That was a response to the calendar, not to the players association. The league, which has established an Oct. 25 deadline for reaching agreement on a CBA in order that a full 82-game season can be played beginning Nov. 2, had previously canceled games through Oct. 24.

continued

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The NHLPA Proposals

from TSN,

A day after talks broke off between the National Hockey League and the Players' Association, NHLPA executive director Donald Fehr sent a memo to the players outlining the three proposals that the union made.

The following is an excerpt of the memo sent out on Friday.

Brief summary of the three core-economic proposals we made yesterday. Each has the players' share declining over the life of the agreement. Each of the proposals has substantial cost reductions – lower player salaries – that would be realized by the owners. However, we maintained our position that given the concessions made by the players in the last agreement, and the 7 years of record revenue which followed, there is no reason for the absolute amount of the players' share to be reduced.

continued

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Evening Line

When this is done, NHL players will have the best deal possible, and a more educated, involved players association with professional self-governance. That’s all Donald Fehr cares about. It’s all he should care about.

-Jeff Blair of the Globe and Mail where you can read more on Donald Fehr.

Filed in: NHLPA, | KK Hockey | Permalink
  Tags: donald+fehr

A Deal Can Be Made

from Darren Dreger of TSN,

Both the National Hockey League and the players left Thursday's discussions feeling jilted.

The players were upset because the league took only minutes to consider their three alternative proposals, while the NHL was bent out of shape because the union didn't embrace the offer made by the owners on Tuesday.

And the temperature in these negotiations has risen.

But that's part of the process.

Both sides believe there is a deal to be made. Some on the union's side predict a resolution sometime in November, while the NHL remains firm that Oct. 25 is its breaking point in maintaining an 82-game regular season.

continued

added 6:40pm,

from Stu Hackel of the Red Light,

At a certain point in this process of the NHL arriving at a new collective bargaining agreement, a big chunk of fans have gotten to the point where they’ve just thrown up their hands and said, “I’ve had enough.” The claims and counterclaims, the blizzard of statistics and dollar figures, the same arguments over and over again, the threats and the responses, and the perceived lack of progress all becomes too much. And this week, just when it appeared that there might be some hope of a settlement, the floor dropped out beneath us again and now there is news of more games being axed. No one can be blamed for wanting to get off this roller coaster and let it ride on without them.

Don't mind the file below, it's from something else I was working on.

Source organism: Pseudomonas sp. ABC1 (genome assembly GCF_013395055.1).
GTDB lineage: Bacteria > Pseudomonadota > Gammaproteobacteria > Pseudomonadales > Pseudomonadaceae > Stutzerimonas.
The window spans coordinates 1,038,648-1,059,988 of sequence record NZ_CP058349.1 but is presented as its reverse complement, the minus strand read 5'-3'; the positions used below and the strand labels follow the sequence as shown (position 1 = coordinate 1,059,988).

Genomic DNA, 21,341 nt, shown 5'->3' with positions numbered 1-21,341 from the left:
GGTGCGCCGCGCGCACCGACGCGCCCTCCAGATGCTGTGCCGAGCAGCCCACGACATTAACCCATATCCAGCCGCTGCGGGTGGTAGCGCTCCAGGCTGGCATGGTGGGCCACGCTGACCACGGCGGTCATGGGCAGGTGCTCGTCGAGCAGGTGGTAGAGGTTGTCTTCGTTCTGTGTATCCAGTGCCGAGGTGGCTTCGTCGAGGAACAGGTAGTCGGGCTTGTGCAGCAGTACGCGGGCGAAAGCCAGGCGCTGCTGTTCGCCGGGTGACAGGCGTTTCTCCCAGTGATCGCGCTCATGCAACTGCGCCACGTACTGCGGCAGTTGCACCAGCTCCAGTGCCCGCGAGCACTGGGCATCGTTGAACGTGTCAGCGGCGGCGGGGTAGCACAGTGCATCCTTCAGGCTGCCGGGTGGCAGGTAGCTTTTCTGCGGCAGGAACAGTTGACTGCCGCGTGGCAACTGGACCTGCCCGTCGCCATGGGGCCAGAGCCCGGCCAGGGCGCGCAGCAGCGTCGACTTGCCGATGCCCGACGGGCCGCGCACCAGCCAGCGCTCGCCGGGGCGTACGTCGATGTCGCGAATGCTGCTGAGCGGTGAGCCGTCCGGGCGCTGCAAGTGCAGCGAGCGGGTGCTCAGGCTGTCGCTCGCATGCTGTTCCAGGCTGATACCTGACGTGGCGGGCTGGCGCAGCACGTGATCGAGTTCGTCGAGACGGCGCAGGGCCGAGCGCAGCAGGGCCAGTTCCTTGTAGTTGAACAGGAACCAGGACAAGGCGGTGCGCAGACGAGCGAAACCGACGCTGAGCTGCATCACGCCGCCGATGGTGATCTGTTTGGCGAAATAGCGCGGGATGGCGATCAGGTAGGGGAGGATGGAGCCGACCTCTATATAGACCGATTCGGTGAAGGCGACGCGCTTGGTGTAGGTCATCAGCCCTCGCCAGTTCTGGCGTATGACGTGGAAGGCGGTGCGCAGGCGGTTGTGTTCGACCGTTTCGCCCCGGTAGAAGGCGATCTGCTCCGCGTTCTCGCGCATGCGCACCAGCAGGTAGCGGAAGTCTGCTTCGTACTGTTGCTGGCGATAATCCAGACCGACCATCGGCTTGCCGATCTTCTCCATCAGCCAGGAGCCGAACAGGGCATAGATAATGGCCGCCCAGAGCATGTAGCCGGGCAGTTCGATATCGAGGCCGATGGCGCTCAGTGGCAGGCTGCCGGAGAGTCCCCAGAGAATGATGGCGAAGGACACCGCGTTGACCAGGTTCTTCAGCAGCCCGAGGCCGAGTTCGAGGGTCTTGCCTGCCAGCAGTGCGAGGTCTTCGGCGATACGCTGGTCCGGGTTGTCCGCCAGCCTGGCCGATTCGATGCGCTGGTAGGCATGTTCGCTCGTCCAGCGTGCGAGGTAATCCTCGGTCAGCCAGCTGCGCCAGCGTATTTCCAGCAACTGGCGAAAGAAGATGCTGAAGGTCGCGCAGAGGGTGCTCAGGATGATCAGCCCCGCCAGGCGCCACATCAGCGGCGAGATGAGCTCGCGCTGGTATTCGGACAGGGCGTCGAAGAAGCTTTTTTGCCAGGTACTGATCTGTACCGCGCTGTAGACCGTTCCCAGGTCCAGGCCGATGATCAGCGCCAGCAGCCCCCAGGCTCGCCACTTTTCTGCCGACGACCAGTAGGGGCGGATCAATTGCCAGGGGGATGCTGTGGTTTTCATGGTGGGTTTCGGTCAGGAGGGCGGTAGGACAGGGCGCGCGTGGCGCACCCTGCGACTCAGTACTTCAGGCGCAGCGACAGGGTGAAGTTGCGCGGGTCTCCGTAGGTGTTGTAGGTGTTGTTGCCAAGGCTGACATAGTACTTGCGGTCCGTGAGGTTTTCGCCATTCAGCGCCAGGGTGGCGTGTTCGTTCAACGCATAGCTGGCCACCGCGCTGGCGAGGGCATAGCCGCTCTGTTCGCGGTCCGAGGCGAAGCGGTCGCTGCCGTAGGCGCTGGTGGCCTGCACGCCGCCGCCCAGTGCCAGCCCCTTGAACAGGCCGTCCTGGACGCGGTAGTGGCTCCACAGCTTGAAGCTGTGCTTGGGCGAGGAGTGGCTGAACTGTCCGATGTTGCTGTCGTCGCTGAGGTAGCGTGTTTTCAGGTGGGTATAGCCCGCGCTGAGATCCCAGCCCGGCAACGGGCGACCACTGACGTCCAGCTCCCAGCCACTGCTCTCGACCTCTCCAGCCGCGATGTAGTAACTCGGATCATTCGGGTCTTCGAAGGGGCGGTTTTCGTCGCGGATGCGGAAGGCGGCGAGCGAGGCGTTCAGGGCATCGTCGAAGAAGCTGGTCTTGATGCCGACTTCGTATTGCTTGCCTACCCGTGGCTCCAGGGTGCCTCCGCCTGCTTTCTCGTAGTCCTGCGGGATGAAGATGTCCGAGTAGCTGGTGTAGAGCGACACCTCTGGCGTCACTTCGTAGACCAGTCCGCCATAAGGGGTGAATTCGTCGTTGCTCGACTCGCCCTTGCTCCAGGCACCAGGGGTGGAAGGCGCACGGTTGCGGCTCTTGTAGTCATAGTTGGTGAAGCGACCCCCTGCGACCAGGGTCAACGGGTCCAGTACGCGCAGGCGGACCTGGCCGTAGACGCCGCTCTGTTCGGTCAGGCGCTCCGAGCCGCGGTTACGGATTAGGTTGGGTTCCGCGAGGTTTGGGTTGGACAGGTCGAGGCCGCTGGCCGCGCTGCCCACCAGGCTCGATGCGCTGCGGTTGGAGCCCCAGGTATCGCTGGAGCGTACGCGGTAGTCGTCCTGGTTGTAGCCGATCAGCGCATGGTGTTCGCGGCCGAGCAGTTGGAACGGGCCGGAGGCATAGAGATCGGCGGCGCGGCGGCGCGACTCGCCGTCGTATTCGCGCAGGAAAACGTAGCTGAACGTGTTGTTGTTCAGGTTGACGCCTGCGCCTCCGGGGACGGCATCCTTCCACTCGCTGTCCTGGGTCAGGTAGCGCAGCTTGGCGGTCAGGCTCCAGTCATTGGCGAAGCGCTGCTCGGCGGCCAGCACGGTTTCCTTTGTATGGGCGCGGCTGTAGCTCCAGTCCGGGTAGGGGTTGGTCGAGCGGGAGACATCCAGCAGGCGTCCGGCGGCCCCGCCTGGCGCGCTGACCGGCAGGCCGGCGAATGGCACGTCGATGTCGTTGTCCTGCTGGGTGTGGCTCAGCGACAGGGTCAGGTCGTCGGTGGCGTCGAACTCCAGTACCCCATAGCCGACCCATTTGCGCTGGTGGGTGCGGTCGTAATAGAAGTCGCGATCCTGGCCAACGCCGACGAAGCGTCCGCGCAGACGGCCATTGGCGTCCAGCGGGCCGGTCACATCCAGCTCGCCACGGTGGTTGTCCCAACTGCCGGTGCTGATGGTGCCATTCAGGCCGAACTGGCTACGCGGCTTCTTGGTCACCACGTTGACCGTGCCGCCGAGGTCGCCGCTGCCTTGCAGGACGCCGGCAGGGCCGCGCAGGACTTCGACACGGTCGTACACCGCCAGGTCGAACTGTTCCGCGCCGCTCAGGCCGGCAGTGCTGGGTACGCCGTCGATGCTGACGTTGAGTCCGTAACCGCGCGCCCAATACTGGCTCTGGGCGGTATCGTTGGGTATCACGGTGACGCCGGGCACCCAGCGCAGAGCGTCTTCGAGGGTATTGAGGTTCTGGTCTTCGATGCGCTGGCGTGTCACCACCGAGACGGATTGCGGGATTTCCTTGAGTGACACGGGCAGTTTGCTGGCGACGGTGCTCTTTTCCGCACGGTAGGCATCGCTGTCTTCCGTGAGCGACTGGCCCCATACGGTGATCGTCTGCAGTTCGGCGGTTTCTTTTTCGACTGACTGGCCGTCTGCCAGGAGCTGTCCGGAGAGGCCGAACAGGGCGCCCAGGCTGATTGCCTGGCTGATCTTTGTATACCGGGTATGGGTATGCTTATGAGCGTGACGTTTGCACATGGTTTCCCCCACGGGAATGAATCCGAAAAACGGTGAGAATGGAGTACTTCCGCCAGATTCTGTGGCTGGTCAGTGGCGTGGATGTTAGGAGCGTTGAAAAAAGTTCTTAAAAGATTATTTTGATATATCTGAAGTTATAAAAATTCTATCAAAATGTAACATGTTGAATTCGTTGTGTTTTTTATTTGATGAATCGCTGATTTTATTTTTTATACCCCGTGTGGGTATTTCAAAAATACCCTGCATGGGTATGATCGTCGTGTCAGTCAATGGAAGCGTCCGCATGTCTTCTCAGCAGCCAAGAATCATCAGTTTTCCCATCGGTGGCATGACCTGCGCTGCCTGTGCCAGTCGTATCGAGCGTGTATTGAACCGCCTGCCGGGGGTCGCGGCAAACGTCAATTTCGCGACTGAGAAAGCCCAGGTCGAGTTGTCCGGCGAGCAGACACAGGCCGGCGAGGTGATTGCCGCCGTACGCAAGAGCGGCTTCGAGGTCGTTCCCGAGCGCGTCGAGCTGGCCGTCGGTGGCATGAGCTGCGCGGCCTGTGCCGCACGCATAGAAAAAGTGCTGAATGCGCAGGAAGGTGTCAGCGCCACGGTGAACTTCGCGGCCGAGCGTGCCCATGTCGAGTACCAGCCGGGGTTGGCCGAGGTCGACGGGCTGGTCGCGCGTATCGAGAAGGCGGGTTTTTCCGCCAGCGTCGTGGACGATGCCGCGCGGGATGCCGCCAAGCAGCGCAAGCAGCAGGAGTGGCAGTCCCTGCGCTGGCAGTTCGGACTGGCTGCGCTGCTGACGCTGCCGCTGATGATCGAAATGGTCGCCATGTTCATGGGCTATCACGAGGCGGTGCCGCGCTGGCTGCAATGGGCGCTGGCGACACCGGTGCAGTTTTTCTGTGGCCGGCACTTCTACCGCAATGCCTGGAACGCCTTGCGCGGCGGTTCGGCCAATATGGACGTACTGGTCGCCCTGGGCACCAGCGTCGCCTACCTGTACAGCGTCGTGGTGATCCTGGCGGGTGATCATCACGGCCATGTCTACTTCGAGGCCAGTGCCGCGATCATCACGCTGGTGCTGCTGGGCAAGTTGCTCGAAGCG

And yet…and yet…perhaps there is some light amidst the darkness.

more

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This Could Be The NHL

from Mark Kreidler at ESPN,

When the NBA's lockout ended late last year and the league resolved to grab every buck left trembling on any table, there were some things about the resulting compressed schedule that could be fairly easily predicted. After all, this happened in 1998-99, and anyone who remembers that erratic 50-game lurch to the playoffs could have a clue as to how it would go in 2011-12.

Poor play was almost a given. Injuries, as a likely determining factor for several playoff hopefuls, would be -- and already are -- a massive and constant companion to the ramped-up schedule.

Then there is temper, which in most cases is likely to be short... Take the most competitive players in the world, deny them adequate training time, put them into ridiculous travel schedules, cram 66 games into 123 days, and see what happens....

Jeff Van Gundy, the ESPN and ABC analyst and former head coach, said recently that the crummy play on display nightly was something the owners (and the players' union, for that matter) could have avoided, or at least modified.

"It was in the control of the league and the players to make it possibly better by not cramming so much into a short period of time," Van Gundy told USA Today. "It's a choice they made to take money over quality. You can't begrudge them."

more on the NBA playing a condensed schedule...

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Trying To Settle The 50/50 Split

from Sean Gordon of the Globe and Mail,

Despite all the bluster and public disappointment, the NHL has won a fundamental philosophical concession from the PA - both sides are now de facto accepting a 50-50 split as the end point of this negotiation, as my colleague Mirtle adroitly points out.

It's not going to be either quick or easy, but the discussion over how to divide a massive pot of gold has now become a discussion over how long it should take to split it.

To grossly over-simplify, the sides are now arguing about when it should happen - year one, two or three of a five-year deal - and how quickly.

This is not a huge surprise, the PA had telegraphed its intention to accept a lower overall share of revenues this summer. The sides aren't close enough to shake hands and the main sticking point is still very sticky - how would you feel if your employer signed you to a contract at market value and then came back two months later and said 'gimme'?

But to say that we're back to square one isn't strictly true.

read on

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About Kukla's Korner Hockey

Paul Kukla founded Kukla’s Korner in 2005 and the site has since become the must-read site on the ‘net for all the latest happenings around the NHL.

From breaking news to in-depth stories around the league, KK Hockey is updated with fresh stories all day long and will bring you the latest news as quickly as possible.

Email Paul anytime at pk@kuklaskorner.com